Let $Z$ be an object in a stable (or triangulated/whatever) category $\mathcal C$. I believe it follows from Thomason's theorem (see The classification of triangulated subcategories) that the triangulated categories generated by $$Y = Z \oplus \Sigma Z$$ and $$X = Y \oplus \Sigma Y = Z \oplus \Sigma Z \oplus \Sigma Z \oplus \Sigma^2 Z$$ are the same. This means that $X$ and $Y$ can each be constructed from one one another in finitely many steps, where each step consists of taking the fiber or cofiber of a map between previously-constructed objects. One direction of this is obvious — clearly $X$ can be constructed from $Y$ in this way. The other direction is not so clear to me.

**Question:** Let $Z$ be an object in a stable category $\mathcal C$, and let $Y,X$ be as above. How can one explicitly construct $Y$ from $X$ in finitely many steps, using just fibers and cofibers?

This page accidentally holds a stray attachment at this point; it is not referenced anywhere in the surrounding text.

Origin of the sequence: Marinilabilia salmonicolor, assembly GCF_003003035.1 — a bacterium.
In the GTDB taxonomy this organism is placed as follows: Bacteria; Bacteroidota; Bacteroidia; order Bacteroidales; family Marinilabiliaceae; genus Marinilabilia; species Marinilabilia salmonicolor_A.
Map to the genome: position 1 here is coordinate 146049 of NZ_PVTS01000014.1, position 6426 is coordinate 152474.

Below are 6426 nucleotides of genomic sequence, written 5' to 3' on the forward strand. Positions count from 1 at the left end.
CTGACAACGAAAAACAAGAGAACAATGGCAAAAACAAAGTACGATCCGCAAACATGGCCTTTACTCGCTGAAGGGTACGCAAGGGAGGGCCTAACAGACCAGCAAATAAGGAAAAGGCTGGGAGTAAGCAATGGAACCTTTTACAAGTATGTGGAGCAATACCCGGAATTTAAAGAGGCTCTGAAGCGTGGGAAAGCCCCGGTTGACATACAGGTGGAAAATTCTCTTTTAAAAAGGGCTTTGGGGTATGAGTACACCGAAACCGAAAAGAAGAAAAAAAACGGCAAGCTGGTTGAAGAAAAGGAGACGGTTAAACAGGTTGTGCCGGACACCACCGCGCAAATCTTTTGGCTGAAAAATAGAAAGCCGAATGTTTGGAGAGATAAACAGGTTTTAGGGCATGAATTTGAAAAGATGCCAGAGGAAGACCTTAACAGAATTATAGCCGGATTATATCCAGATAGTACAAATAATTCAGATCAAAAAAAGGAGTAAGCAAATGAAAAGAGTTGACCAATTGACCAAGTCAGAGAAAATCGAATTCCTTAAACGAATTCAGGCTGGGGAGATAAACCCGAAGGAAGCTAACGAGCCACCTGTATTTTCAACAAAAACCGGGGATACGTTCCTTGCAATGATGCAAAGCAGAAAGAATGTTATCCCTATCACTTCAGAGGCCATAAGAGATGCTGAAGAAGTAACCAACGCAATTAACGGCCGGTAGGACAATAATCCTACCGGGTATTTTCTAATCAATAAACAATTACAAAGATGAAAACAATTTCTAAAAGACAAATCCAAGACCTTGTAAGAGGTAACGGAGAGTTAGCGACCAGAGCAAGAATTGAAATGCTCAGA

**Notes:**

It takes finitely many steps to construct a de/suspension, extension, or direct sum from fibers and cofibers, so one is free to use these as steps as well.

The argument from Thomason's theorem doesn't actually rely on $Y$ being of the form $X \oplus \Sigma X$; it's only important that $Y$ represent the zero class in the $K$-theory $G = K_0(\langle Y \rangle_{thick})$ of the thick subcategory it generates. The argument then is that $Y$ and $Y \oplus \Sigma Y$ both generate the zero subgroup of $G$, and both generate $\langle Y \rangle_{thick}$ as thick subcategories (they are "dense" in Thomason's sense) and so by Thomason's theorem, the triangulated categories they generate are the same.

In light of (2), it may be better simply to assume that $Y$ represents the zero class in $K$-theory. On the other hand, it's possible that the construction I'm looking for will be more explicit in the case where $Y = X \oplus \Sigma X$, and if so, then I'm interested in having this extra explicit-ness.